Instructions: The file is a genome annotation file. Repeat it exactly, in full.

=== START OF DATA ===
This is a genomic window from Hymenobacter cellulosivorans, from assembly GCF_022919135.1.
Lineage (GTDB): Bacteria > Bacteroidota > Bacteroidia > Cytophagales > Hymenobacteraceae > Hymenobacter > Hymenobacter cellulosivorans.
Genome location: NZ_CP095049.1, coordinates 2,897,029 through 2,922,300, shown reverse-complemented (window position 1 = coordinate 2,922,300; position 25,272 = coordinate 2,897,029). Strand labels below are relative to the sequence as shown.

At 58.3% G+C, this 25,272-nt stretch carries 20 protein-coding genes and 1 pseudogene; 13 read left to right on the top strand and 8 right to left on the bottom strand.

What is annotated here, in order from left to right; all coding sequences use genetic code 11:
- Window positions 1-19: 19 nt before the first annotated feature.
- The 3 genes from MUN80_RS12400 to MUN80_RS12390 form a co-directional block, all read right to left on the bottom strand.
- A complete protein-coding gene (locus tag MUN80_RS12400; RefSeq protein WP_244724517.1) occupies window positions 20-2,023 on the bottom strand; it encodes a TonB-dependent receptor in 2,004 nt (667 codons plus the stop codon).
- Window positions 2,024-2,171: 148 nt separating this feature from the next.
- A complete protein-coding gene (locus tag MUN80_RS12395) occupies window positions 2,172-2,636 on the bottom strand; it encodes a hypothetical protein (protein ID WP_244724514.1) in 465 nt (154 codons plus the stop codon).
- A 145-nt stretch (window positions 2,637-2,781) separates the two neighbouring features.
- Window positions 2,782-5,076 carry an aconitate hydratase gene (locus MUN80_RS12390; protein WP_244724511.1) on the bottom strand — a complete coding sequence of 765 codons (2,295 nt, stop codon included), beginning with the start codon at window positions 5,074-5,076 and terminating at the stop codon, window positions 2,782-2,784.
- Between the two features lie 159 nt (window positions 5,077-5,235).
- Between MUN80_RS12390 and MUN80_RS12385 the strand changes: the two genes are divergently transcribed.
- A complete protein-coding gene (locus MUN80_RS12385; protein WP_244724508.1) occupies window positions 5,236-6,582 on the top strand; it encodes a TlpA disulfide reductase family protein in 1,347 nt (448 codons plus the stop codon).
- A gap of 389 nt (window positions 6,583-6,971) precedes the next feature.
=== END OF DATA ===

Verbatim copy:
This is a genomic window from Hymenobacter cellulosivorans, from assembly GCF_022919135.1.
Lineage (GTDB): Bacteria > Bacteroidota > Bacteroidia > Cytophagales > Hymenobacteraceae > Hymenobacter > Hymenobacter cellulosivorans.
Genome location: NZ_CP095049.1, coordinates 2,897,029 through 2,922,300, shown reverse-complemented (window position 1 = coordinate 2,922,300; position 25,272 = coordinate 2,897,029). Strand labels below are relative to the sequence as shown.

At 58.3% G+C, this 25,272-nt stretch carries 20 protein-coding genes and 1 pseudogene; 13 read left to right on the top strand and 8 right to left on the bottom strand.

What is annotated here, in order from left to right; all coding sequences use genetic code 11:
- Window positions 1-19: 19 nt before the first annotated feature.
- The 3 genes from MUN80_RS12400 to MUN80_RS12390 form a co-directional block, all read right to left on the bottom strand.
- A complete protein-coding gene (locus tag MUN80_RS12400; RefSeq protein WP_244724517.1) occupies window positions 20-2,023 on the bottom strand; it encodes a TonB-dependent receptor in 2,004 nt (667 codons plus the stop codon).
- Window positions 2,024-2,171: 148 nt separating this feature from the next.
- A complete protein-coding gene (locus tag MUN80_RS12395) occupies window positions 2,172-2,636 on the bottom strand; it encodes a hypothetical protein (protein ID WP_244724514.1) in 465 nt (154 codons plus the stop codon).
- A 145-nt stretch (window positions 2,637-2,781) separates the two neighbouring features.
- Window positions 2,782-5,076 carry an aconitate hydratase gene (locus MUN80_RS12390; protein WP_244724511.1) on the bottom strand — a complete coding sequence of 765 codons (2,295 nt, stop codon included), beginning with the start codon at window positions 5,074-5,076 and terminating at the stop codon, window positions 2,782-2,784.
- Between the two features lie 159 nt (window positions 5,077-5,235).
- Between MUN80_RS12390 and MUN80_RS12385 the strand changes: the two genes are divergently transcribed.
- A complete protein-coding gene (locus MUN80_RS12385; protein WP_244724508.1) occupies window positions 5,236-6,582 on the top strand; it encodes a TlpA disulfide reductase family protein in 1,347 nt (448 codons plus the stop codon).
- A gap of 389 nt (window positions 6,583-6,971) precedes the next feature.